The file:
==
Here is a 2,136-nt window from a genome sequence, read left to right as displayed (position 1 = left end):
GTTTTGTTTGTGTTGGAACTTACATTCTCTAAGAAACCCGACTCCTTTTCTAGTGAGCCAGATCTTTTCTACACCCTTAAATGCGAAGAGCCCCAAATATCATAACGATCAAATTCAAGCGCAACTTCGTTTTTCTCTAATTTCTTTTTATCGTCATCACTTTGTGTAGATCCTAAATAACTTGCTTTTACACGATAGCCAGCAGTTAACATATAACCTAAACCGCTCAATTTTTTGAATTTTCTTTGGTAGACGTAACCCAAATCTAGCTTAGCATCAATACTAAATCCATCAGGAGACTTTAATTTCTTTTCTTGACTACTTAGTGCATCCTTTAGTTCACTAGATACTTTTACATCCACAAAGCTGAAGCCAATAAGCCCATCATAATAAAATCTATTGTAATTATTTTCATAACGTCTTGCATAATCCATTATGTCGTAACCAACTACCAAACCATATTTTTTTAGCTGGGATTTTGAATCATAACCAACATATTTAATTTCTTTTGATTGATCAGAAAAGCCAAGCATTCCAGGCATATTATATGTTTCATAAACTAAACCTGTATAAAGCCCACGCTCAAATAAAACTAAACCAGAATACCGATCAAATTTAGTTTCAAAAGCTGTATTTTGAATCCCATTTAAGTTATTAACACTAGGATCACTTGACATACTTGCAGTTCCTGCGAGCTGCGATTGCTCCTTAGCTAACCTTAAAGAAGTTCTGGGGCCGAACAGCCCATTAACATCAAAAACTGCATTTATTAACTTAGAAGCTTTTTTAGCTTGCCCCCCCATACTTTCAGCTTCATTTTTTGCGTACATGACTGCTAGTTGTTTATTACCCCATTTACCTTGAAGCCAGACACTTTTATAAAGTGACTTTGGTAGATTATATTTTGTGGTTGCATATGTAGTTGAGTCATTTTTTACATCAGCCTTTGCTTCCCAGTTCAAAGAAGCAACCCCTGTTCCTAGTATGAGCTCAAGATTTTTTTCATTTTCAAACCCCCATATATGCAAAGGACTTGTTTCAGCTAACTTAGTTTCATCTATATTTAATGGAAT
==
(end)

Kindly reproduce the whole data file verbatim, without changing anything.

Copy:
Here is a 2,136-nt window from a genome sequence, read left to right as displayed (position 1 = left end):
GTTTTGTTTGTGTTGGAACTTACATTCTCTAAGAAACCCGACTCCTTTTCTAGTGAGCCAGATCTTTTCTACACCCTTAAATGCGAAGAGCCCCAAATATCATAACGATCAAATTCAAGCGCAACTTCGTTTTTCTCTAATTTCTTTTTATCGTCATCACTTTGTGTAGATCCTAAATAACTTGCTTTTACACGATAGCCAGCAGTTAACATATAACCTAAACCGCTCAATTTTTTGAATTTTCTTTGGTAGACGTAACCCAAATCTAGCTTAGCATCAATACTAAATCCATCAGGAGACTTTAATTTCTTTTCTTGACTACTTAGTGCATCCTTTAGTTCACTAGATACTTTTACATCCACAAAGCTGAAGCCAATAAGCCCATCATAATAAAATCTATTGTAATTATTTTCATAACGTCTTGCATAATCCATTATGTCGTAACCAACTACCAAACCATATTTTTTTAGCTGGGATTTTGAATCATAACCAACATATTTAATTTCTTTTGATTGATCAGAAAAGCCAAGCATTCCAGGCATATTATATGTTTCATAAACTAAACCTGTATAAAGCCCACGCTCAAATAAAACTAAACCAGAATACCGATCAAATTTAGTTTCAAAAGCTGTATTTTGAATCCCATTTAAGTTATTAACACTAGGATCACTTGACATACTTGCAGTTCCTGCGAGCTGCGATTGCTCCTTAGCTAACCTTAAAGAAGTTCTGGGGCCGAACAGCCCATTAACATCAAAAACTGCATTTATTAACTTAGAAGCTTTTTTAGCTTGCCCCCCCATACTTTCAGCTTCATTTTTTGCGTACATGACTGCTAGTTGTTTATTACCCCATTTACCTTGAAGCCAGACACTTTTATAAAGTGACTTTGGTAGATTATATTTTGTGGTTGCATATGTAGTTGAGTCATTTTTTACATCAGCCTTTGCTTCCCAGTTCAAAGAAGCAACCCCTGTTCCTAGTATGAGCTCAAGATTTTTTTCATTTTCAAACCCCCATATATGCAAAGGACTTGTTTCAGCTAACTTAGTTTCATCTATATTTAATGGAAT